"Tue, Apr 06, 2010 The Straits Times - Scoring high in grades but not in values
OVER the past two weeks, the words 'meritocracy' and 'elitism' have stirred feelings of loyalty, indignation and dismay all at once.
Just ask the old boys of St Joseph's Institution (SJI), who have been making a very public case for and against the lowering of the school's entry requirements to enable more students from its feeder schools to make the cut.
Meritocracy must prevail, argues one camp. Easing entry requirements will only cause academic standards to slip. But SJI must not become elitist, counters the rival camp. Boys from the Christian Brothers' schools, based on that affiliation alone, should qualify.
The pursuit of intellectual excellence to the exclusion of character or value excellence breeds an exclusionary attitude towards the rest of society!"
This is a piece by the journalist, Ms Sandra Leong, who was from the top high and junior college in Singapore, reflecting on her early life as a Rafflesian and how some of the unintended consequences, not so good ones, escaped her then!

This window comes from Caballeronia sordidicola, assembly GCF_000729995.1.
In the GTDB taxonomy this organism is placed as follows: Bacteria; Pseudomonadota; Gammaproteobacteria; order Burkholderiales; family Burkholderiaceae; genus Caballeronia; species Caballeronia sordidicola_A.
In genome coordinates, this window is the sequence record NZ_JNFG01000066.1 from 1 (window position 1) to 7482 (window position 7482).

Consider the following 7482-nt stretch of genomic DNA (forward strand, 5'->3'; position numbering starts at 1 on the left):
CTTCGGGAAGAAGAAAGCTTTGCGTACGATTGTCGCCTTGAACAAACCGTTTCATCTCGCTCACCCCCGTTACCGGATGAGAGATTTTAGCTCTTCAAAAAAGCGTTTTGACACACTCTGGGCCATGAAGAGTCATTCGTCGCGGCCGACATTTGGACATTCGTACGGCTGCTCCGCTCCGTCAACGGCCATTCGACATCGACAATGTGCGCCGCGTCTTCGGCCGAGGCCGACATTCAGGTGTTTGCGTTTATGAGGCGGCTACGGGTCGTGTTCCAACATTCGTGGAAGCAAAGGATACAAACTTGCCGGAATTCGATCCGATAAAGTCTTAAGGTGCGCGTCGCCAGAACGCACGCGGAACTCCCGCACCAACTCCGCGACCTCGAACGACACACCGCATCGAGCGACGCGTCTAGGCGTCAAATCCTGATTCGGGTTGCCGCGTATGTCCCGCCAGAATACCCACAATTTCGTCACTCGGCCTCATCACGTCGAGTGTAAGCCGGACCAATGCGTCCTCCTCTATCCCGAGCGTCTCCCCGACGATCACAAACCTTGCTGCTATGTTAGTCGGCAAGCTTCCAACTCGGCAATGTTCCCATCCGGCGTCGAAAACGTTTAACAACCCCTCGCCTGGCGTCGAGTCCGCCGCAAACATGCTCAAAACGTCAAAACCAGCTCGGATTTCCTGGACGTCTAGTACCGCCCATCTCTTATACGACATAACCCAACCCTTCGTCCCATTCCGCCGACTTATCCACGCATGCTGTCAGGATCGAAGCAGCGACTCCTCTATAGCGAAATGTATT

Lessons for me are:
1. the leaders in this country are too skewed in meritocracy by academic results. I just learned from a person who learned of a comment by one of the nation most senior leader asking an officer why he is in that position when he is NOT a scholar!! The most senior leader seemed to be saying: 'if you are NOT a scholar, how can you be at such a senior position of such a strategically important project!'. He obviously was not looking at what this officer has achieved or demonstrated his capability for that job described for that project!!;
2. people in the 'elite' circle do not believed that they behaved or will behave snobbishly or inappropriately to the rest of society even if they hear honest feedback from the people who perceived them to be so!! It is obvious to me that if 1 mirror shows me I look funny, I can dismiss it as an anomaly. However, when 100 mirrors all show me the same image, it cannot be the fault of the mirrors anymore! So, it is important, critical actually, for leaders to be able to listen to factual but unpleasant feedback. It has to be a constant reminder of not falling in love with yourself! i.e. prevent narcissism from developing!!;
3. it is wonderful of the young journalist to realize the incomplete picture she had of the 'world' and to take actions to make it whole. She is the lucky one or should I say, the truly thinking and reflecting one. If we have more intellectually brilliant people also focusing on excellence in characters and values, there is still hope for the nation.
Be smart. Be compassionate as well. Be good. Be happy!